WE COULD be seeing the first undergraduate degree in esports very soon.
Esports personality and Tier One Entertainment CEO Tryke Gutierrez has revealed that they have been hard at work with Lyceum of the Philippines University to create the country’s first esports college degree.
“We are weeks from one of the biggest milestones in Philippine esports history. In recent years, multiple universities around the world have opened their institutions to esports courses and as one of the biggest esports market in Asia, this is Philippines' turn to take that leap,” Gutierrez wrote on Facebook.
According to one of his posts, they are still finalizing the curriculum and can’t disclose any further details, but noted that they are 80% done. Another post showed that they are working on two programs, a full four-year bachelor’s degree in Esports, and another two-year associate course in Esports and Game Design.
He shared that “[t]he goal has always been to create more opportunities for gamers in Asia. If this curriculum gets approved, we won't just be providing post career opportunities for gaming but we will have a new generation of graduates ready to work in the esports industry.”
Students who want to pursue a career won’t have to wait long, as the curriculum design is set to handed to Commission on Higher Education on March 4 to be reviewed. If approved, we could see the first full program in as early as this year.
Gutierrez ended, “This is a dream come true for me as I personally believe that a proper support system is one of the strongest foundations for success and once the academe finally accepts this industry, I truly believe that the support from families of gamers will follow.”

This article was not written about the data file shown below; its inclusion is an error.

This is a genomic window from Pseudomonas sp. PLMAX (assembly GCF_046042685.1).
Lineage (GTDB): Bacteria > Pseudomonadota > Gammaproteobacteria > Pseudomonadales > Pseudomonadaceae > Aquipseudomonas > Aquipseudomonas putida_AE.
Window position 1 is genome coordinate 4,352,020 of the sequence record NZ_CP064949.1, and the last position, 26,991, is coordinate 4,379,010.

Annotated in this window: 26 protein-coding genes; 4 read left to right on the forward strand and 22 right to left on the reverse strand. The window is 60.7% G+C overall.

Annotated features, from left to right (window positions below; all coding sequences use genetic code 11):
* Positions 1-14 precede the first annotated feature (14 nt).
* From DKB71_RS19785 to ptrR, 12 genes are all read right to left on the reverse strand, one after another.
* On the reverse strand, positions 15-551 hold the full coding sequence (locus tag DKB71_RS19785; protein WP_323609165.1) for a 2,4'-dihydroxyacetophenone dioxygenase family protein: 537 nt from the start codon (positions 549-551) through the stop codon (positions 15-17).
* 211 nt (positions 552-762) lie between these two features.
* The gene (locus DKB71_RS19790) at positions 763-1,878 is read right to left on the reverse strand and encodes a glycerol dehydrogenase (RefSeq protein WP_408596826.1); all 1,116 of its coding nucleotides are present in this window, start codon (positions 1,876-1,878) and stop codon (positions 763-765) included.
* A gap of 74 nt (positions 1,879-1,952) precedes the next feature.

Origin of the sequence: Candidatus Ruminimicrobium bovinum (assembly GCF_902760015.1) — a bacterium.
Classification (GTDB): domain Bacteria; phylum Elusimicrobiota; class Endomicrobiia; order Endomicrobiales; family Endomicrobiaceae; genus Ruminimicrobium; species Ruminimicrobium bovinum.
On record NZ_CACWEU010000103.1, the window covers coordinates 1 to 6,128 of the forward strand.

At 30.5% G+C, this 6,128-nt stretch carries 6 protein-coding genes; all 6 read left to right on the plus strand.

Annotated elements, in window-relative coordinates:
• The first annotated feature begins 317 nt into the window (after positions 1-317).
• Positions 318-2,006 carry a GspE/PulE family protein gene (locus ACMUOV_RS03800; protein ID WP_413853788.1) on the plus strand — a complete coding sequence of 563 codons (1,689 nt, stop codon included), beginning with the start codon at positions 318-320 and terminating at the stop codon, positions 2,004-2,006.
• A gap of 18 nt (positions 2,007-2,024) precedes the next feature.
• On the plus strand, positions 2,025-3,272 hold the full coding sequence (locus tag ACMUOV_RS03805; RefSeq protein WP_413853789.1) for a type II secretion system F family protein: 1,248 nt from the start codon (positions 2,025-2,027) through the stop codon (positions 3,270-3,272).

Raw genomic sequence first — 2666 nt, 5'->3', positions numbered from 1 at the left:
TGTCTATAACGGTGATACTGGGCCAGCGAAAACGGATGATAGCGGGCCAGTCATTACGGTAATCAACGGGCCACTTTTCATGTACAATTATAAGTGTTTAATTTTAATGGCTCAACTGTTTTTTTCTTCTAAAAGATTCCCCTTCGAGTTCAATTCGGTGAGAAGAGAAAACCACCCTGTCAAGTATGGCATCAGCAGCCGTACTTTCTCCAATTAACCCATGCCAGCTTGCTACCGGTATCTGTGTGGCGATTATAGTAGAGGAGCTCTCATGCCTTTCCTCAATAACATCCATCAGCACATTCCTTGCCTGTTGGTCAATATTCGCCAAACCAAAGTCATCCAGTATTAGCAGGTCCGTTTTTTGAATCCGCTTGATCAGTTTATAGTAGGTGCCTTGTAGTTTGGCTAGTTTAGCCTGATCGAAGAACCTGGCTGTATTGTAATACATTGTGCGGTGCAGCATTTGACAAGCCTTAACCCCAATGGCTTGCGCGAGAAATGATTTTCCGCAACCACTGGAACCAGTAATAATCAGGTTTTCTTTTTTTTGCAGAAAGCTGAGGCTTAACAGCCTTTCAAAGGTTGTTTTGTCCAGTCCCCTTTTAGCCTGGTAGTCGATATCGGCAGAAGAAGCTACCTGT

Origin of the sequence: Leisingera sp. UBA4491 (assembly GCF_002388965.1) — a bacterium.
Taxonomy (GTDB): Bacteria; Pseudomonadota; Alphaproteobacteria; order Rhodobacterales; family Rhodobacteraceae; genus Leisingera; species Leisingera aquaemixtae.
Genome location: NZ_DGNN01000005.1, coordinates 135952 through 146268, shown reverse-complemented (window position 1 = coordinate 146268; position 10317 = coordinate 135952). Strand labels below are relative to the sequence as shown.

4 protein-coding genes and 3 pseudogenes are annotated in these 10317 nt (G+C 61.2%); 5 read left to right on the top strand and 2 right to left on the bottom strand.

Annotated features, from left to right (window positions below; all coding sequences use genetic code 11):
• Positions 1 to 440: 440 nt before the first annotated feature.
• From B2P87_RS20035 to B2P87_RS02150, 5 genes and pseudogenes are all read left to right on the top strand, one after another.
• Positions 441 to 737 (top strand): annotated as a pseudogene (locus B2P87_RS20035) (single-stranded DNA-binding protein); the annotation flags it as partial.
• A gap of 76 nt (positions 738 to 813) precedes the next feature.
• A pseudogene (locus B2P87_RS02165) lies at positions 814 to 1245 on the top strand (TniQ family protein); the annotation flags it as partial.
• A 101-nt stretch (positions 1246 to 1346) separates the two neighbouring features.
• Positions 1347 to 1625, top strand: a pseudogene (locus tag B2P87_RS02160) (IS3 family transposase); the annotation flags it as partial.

Tier One first broke the news yesterday with an Instagram photo of the draft’s front page, asking what fans wanted to see in the course. Co-founder Alodia Gosiengfiao also made the announcement through her social media accounts.
The world renowned cosplayer and streamer pointed out that the move would help the next generation of esports athletes and students feel more secure about having a legitimate career to pursue.
As Gosiengfiao narrated: "To be honest, back then I really didn't know. All I knew is that I loved what I do, I get to meet amazing people with the same passion all over the world and I get to help other people do this as well. Little did I know that the industry would grow into something.. and not just a little thing, it's huge and it's changing the world. I'm just glad I didn't let go of my dream and hopefully the next generation won't let go of theirs too."
Esports degrees are already offered abroad, with most courses focusing on the business and management side of the billion-dollar industry.